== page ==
“I hope he [Weiner] comes after me. Look up my IP. Nothing to hide here. I’d voluntarily hand anything they want over. Check me and my IP. Anything. I did not post that tweet.”
Twitter user Dan Wolfe (known as @patriotusa76) has clarified several details concerning his involvement in the “Weinergate” scandal, insisting that a thorough investigation of the tweets in question will prove he did not compromise the verified Twitter account of Congressman Anthony Weiner (D, NY-9). In a series of direct messages on Twitter, Wolfe explains how he found the offensive image sent from Weiner’s Twitter account, his previous tweets about accounts followed by the Congressman, and his desire for law enforcement to investigate his online activity that night.
Asked whether he followed Congressman Weiner or the recipient of the controversial tweet, Wolfe states he “wasn’t following either of them ever.” He named several other twitter uses who he regularly communicates with, explaining, “Our twitter group mentions him a lot because he appears in media a lot and says things we hate a lot. If he wasn’t saying anything, we wouldn’t comment.” Wolfe claims that on May 27th, the date the tweet went public, he navigated to the @RepWeiner account by clicking on Weiner’s username on a retweet in his Twitter stream. The tweet in question was the much-discussed one where Weiner announced the time of his upcoming appearance on the Rachel Maddow show with the hashtag #Thats545InSeattleIThink. “I found the 5:45 tweet weird,” Wolfe says.
Describing his discovery of the lewd yfrog-image tweet, Wolfe states, “It was after [Maddow’s] show and after the [Seattle] tweet that I had clicked on there– on his page, and he tweeted the pic to [redacted] and I clicked on it. I was shocked. I capped [screen captured] it. Capped the tweet, everything. That’s all. Then I RT [retweeted].” His retweet of Weiner’s account includes the same yfrog URL in screen captures and the TweetCongress archive of the original message. If Wolfe was not following both accounts, he would not have seen the tweet in his primary timeline, but if he was viewing Weiner’s profile, he would have seen the account’s latest tweets–even ones addressed to users Wolfe did not follow. By his admission of not following either account, Wolfe’s claim rests on a coincidence–that he was at the right place at the right time.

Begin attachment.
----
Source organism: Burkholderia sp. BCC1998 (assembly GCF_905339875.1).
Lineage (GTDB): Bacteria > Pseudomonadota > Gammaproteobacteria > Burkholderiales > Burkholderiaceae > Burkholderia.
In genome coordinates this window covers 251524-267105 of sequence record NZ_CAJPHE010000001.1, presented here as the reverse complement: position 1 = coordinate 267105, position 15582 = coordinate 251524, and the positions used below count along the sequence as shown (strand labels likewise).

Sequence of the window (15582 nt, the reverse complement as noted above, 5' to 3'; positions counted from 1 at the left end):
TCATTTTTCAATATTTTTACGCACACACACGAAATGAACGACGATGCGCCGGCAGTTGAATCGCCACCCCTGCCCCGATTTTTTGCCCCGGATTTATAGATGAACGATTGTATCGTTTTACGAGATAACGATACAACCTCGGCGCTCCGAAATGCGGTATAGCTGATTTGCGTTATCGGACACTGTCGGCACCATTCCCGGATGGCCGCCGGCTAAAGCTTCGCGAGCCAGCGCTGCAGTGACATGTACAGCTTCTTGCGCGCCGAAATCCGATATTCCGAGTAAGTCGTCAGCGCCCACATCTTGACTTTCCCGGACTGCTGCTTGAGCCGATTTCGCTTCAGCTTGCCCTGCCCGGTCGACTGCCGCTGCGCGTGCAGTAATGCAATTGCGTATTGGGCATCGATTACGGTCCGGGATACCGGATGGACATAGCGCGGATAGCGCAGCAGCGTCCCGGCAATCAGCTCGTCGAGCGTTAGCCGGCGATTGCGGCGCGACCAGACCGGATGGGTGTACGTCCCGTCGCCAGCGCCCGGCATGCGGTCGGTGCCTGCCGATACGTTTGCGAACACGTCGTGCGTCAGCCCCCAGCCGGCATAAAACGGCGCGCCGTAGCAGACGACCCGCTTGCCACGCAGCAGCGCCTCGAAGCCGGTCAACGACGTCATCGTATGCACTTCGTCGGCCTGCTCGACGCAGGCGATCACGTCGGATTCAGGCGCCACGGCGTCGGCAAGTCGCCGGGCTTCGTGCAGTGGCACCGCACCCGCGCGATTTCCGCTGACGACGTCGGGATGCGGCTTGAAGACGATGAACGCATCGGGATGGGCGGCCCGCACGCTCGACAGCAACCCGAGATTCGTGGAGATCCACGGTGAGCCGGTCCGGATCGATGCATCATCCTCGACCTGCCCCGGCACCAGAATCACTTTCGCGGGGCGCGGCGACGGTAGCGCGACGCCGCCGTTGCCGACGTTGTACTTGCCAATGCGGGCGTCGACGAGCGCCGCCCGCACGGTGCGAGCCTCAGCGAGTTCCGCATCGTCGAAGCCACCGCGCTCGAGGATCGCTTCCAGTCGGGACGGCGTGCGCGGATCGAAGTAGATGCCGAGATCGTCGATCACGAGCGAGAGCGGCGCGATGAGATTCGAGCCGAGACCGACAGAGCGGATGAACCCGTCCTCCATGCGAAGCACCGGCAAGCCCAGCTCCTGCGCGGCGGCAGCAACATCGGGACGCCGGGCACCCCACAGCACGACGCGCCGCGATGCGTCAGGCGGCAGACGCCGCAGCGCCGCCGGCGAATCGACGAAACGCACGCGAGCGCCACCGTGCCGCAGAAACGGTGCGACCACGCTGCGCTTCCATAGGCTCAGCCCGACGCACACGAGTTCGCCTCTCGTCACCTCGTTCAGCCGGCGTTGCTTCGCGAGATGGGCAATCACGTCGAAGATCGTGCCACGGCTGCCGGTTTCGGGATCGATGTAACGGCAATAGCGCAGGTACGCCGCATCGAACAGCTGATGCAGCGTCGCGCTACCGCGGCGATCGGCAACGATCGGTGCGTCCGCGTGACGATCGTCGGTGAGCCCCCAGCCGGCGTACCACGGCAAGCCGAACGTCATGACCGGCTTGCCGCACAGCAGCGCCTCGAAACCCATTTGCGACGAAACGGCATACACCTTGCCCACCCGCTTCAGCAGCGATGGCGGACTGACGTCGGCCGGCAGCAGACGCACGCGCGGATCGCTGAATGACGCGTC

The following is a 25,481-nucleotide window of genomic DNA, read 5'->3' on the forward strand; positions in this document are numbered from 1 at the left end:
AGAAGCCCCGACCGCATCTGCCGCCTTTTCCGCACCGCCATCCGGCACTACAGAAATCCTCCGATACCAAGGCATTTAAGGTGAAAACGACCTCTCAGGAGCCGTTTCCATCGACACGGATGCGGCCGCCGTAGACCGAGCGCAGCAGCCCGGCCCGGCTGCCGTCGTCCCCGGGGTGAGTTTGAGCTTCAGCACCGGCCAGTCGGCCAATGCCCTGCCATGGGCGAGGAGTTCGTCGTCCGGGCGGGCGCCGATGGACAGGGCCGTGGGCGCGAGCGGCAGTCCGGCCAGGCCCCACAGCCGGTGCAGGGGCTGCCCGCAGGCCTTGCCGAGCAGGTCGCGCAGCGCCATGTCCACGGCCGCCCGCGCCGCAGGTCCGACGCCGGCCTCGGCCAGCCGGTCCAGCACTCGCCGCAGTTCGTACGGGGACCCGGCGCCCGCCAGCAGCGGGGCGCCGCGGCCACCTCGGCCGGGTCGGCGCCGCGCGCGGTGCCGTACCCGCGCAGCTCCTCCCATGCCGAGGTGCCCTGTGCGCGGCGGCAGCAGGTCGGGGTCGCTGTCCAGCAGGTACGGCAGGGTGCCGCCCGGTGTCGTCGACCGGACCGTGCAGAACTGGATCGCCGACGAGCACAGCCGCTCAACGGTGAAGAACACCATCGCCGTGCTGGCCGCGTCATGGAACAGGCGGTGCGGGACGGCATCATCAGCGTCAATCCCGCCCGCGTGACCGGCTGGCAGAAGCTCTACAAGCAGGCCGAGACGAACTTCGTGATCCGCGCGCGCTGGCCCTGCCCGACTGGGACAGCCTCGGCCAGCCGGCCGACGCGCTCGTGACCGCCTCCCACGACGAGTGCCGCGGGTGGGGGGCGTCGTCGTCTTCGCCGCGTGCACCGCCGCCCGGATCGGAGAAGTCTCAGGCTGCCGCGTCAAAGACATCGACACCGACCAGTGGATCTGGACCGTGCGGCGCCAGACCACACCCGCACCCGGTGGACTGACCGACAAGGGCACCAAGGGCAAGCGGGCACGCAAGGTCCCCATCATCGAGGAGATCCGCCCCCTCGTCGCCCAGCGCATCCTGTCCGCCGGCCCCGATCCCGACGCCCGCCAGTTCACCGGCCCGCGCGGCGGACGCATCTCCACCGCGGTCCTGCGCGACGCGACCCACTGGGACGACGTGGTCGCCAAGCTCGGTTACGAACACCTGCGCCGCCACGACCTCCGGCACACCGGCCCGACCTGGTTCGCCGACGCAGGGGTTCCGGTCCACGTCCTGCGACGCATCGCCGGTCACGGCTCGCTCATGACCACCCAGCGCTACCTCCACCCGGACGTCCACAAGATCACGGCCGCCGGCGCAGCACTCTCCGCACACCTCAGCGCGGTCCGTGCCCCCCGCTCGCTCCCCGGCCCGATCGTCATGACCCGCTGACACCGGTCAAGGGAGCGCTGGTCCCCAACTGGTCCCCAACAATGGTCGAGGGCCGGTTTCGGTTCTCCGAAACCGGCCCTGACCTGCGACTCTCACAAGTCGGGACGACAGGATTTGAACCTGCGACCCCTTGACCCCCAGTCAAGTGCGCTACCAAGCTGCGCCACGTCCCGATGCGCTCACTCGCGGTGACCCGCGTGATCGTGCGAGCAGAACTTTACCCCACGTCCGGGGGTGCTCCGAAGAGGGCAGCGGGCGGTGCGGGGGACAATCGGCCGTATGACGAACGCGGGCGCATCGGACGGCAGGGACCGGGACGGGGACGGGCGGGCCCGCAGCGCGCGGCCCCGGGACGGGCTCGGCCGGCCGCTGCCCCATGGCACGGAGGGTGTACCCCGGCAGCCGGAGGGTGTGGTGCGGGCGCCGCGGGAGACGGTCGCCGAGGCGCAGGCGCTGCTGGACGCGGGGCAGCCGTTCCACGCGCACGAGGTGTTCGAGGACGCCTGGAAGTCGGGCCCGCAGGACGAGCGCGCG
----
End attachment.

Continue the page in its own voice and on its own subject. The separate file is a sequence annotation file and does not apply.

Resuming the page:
Several websites have deemed this coincidence suspicious in light of Wolfe’s mentions of Weiner before the “Weinergate” incident. Daily Kos blogger “Stef,” in a “smoking gun” update to a post claiming the tweet from Weiner’s account was a “Twitter Hoax” involving Andrew Breitbart, sardonically notes that Wolfe predicted a sex scandal involving Weiner and explicit pictures on May 11th, over two weeks before Big Government and Big Journalism first reported “Weinergate.” The author does not accuse Wolfe of hijacking Weiner’s account to post the photo, but she does point out the coincidence that Wolfe was the only real-time witness and retweeter of the alleged lewd message when, weeks earlier, he spread that rumor and asserted “@RepWeiner loves young girls.” Gawker author Max Read stated that the recipient of the “Weinergate” tweet, through her statement to the New York Daily News, “would seem to corroborate” Stef’s “theories,” adding that Wolfe “may be the person responsible for the Congressman’s errant Tweet.”
In response, Wolfe again cites his circle of like-minded Twitter contacts. “It’s not just me–see my regular buddies here [redacted] [redacted], etc. We talk about him because he is always around.” In Stef’s screenshot of Wolfe’s May 12th tweets, his linked screenshots of young women allegedly followed by Weiner belong to the yfrog account of one of the Twitter users he privately disclosed. Wolfe continues, “People noticed a pattern on him and our group, all of us–you can see ALL our timelines–not just me–we saw the pattern too.”
Contrary to Stef’s report, Wolfe first tweeted about Congressman Weiner and a sex scandal on May 5th, citing a friend’s report of a right-wing blog rumor. The rumor vaguely claimed that a high-profile, northeast-region Democrat was involved in a sex scandal with photo evidence. Wolfe speculated that the politicians who fit that profile were Rep. Charles Rangel (D-NY), Anthony Weiner, or Barney Frank, and he asked Weiner and Rangel one after the other multiple times if they were involved in the scandal. One of Wolfe’s final tweets on the subject on May 11th said it was his “hope” Weiner was the politician in question “if [the] rumor is true.”
As for the insinuation that he hacked into Weiner’s Twitter account, Wolfe understands that it’s his word against the Congressman’s, and he is eager for law enforcement to investigate his online activity. Citing “tons of threats wishing me dead, murdered, etc.” in the wake of Daily Kos’s and Gawker’s articles, he states, “I wonder if I can call the authorities myself and ask for an investigation. It would clear me in minutes.” Wolfe also remarked to blogger Ace of Spades, “I hope he [Weiner] comes after me. Look up my IP. Nothing to hide here. I’d voluntarily hand anything they want over. Check me and my IP. Anything. I did not post that tweet.”
The recipient of Weiner’s controversial tweet has returned to Twitter and refutes any claim that she has accused Wolfe of hijacking the @RepWeiner account. She also laments her continuing media attention: “I’m pretty sure it’s been 15 minutes; I’d like to fade back into oblivion now.” In the conflicting accounts and interpretations of the weekend’s events, one thing is clear: this mystery will be solved and the suffering of these two private citizens will cease most quickly with an official investigation of what IP address sent the controversial tweet from Congressman Weiner’s account.